- Obama’s regulatory agenda will cost U.S. economy $143B next year: report
- Patriot Act author on James Clapper: Fire, prosecute him
- Russia P.M. Medvedev: No amnesty for political prisoners
- Michigan GOP Senate hopeful reminds government is the ‘servant’
- Christmas, by Congress: Members mull a 15-cent tax on trees
- U.S. unemployment falls to five-year low of 7 percent; 203K jobs added
- World mourns Nelson Mandela and celebrates his life; burial set for Dec. 15
- Bill O’Reilly reminds: Nelson Mandela ‘was a communist’
- John Boehner says GOP should support gay candidates: ‘I do’
- Grass-Whopper: Pan-fried cricket burgers go over big in New York City
Home-builder outlook worsens in September
The outlook of U.S. home builders worsened in September, as foreclosures and anxious buyers hurt construction and sales activity.
The National Association of Home Builders says its index of builder sentiment in September fell to 14 from 15. Any reading below 50 indicates negative sentiment about the housing market. It hasn’t reached 50 since April 2006, the peak of the housing boom.
Last year, the number of people who bought new homes fell to its lowest level dating back nearly a half-century. Sales this year haven’t fared much better.
While new homes make up a small portion of sales, they have an outsize impact on the economy. The builders’ trade group says each new home built creates an average of three jobs for a year and generates about $90,000 in taxes.
Murdoch close to payout to hacking victim’s family
In a statement, News International said it was “in advanced negotiations with the Dowler family regarding their compensation settlement.”
The revelation that the News of the World had hacked into the voicemail of 13-year-old Dowler shortly after she disappeared in 2002 horrified Britain and triggered a scandal that forced resignations of senior police officers and executives of Mr. Murdoch’s media empire.
The newspaper is accused of hacking into Dowler’s voicemail and deleting several messages, giving her parents false hope that she was alive and potentially damaging the police effort to find her.
She was later found murdered. A nightclub doorman has been convicted of the crime.
Tentative pact reached in grocery labor talks
LOS ANGELES | Union leaders said Monday they reached a tentative deal with some of Southern California’s largest grocery chains that would head off the threat of a strike by more than 60,000 workers.
The deal, which must be approved by the union’s membership, protects workers’ health policies, United Food and Commercial Workers Local 324 President Fred Conger said,
“Thanks to the unity of our members and the hard work of our negotiating team, we were successful in bargaining an agreement that grocery workers can be proud of,” Mr. Conger said in a prepared statement.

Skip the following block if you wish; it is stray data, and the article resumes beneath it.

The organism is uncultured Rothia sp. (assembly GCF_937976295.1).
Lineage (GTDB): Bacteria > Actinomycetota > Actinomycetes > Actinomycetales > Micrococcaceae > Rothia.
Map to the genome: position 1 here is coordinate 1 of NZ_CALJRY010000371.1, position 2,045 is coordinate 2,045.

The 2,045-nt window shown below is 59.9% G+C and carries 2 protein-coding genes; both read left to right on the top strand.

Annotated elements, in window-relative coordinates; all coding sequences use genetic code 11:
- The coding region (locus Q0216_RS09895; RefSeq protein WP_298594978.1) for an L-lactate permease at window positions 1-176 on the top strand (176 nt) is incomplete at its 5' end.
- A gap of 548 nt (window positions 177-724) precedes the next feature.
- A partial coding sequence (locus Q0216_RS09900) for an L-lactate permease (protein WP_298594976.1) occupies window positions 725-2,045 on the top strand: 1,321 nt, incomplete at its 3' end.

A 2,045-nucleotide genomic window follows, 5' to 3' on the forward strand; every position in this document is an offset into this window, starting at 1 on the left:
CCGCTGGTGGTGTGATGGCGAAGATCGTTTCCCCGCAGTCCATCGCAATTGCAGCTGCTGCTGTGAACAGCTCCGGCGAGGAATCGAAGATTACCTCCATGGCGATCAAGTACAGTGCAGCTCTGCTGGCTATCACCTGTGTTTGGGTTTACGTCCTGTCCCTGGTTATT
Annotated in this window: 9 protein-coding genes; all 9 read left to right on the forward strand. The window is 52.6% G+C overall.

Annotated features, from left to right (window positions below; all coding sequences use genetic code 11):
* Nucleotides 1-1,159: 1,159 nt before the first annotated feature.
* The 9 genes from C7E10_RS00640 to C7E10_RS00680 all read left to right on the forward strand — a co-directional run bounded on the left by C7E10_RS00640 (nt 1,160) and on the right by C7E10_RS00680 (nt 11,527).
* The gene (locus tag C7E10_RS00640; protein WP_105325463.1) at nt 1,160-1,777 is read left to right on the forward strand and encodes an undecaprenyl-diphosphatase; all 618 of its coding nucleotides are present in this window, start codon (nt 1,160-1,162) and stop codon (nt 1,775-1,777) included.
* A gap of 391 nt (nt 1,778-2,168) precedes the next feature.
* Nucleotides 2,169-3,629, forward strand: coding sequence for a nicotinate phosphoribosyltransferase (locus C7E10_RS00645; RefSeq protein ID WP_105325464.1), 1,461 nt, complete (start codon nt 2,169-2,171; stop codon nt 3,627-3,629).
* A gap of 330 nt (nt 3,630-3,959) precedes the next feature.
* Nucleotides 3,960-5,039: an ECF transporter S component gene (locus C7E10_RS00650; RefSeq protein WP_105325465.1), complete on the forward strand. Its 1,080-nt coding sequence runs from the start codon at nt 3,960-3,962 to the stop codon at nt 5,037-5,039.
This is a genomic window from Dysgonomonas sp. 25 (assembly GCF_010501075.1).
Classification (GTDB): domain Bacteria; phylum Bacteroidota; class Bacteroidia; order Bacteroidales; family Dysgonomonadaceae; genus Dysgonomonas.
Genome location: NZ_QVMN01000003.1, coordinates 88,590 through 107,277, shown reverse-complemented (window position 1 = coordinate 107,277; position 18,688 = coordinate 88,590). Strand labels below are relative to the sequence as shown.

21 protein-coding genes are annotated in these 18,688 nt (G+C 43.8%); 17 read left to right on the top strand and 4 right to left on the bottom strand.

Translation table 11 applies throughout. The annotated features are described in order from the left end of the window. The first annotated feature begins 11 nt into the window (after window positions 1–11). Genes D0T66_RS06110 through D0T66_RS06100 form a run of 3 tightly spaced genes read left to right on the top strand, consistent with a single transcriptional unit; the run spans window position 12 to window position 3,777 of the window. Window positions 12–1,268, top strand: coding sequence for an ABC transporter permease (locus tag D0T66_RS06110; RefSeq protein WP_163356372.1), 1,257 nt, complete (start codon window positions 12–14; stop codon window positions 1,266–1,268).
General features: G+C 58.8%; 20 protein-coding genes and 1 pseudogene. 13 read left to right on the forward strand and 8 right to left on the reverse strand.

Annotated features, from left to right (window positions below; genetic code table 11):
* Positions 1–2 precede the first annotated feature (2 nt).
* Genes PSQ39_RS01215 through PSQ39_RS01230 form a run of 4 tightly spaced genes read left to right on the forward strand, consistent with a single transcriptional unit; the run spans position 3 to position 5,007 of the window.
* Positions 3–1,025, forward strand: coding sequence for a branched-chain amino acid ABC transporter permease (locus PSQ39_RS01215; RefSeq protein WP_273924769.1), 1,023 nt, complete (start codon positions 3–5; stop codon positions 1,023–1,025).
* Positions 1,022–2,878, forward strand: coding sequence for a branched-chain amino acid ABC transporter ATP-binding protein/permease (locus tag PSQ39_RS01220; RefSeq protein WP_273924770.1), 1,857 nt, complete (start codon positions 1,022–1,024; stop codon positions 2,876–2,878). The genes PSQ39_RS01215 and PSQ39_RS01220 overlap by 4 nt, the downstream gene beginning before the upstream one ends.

The deal was announced a day after the passage of a Sunday evening deadline that would have permitted union leaders to begin a strike at any time.
Members voted last month to authorize leaders to call a strike after the two sides failed to reach agreement over payments to the union’s health care trust fund.
Conflicted columnist quits Cleveland newspaper
CLEVELAND | Pulitzer Prize-winning columnist Connie Schultz resigned from the Plain Dealer in Cleveland on Monday to avoid ethical conflicts as her husband, Democratic U.S. Sen. Sherrod Brown, prepares to seek re-election next year.
Ms. Schultz explained her decision in a letter to colleagues posted on the newspaper’s website.
She said it had become “painfully clear” to her in recent weeks that her professional and personal independence “is possible only if I’m no longer writing for the newspaper that covers my husband’s Senate race on a daily basis.”
Ms. Schultz apologized in early September for her column about a tea party event featuring a potential Republican challenger to Brown, state Treasurer Josh Mandel. She had not mentioned Mr. Mandel’s appearance at the event and she said that was a mistake.
“I’m sorry I didn’t let you know Mandel showed up,” she wrote.
Ms. Schultz won a Pulitzer for commentary in 2005.
- Spike in battlefield deaths linked to restrictive rules of engagement
- Activists urge Obama to go rogue, sidestep Congress
- Bill OReilly reminds: Nelson Mandela was a communist
- PRUDEN: British press horrified as London's new mayor dares to proclaim the truth
- Obama administration issues permits for wind farms to kill more eagles
- U.S. pilot scares off Iranians with 'Top Gun'-worthy stunt: 'You really ought to go home'
- MILLER: Obamacare enrollees include 101 members of the House of Representatives
- 'Hunger Games' delivers Obama's message on income inequality
- Inside China: Nuclear submarines capable of widespread attack on U.S.
- Obama downplays IRS scandal, blames Obamacare rollout on 'outdated' agencies
Independent voices from the The Washington Times Communities
A politically conservative and morally liberal Hebrew alpha male hunts left-wing viper
This column will cover anything that has anything remotely to do with the game of baseball, from the game itself to mid-summer trades to offseason moves.
Entertainment News and Reviews from Washington, D.C. and beyond.
Political satirist and Christian apologist Bob Siegel discusses religion and politics.
White House pets gone wild!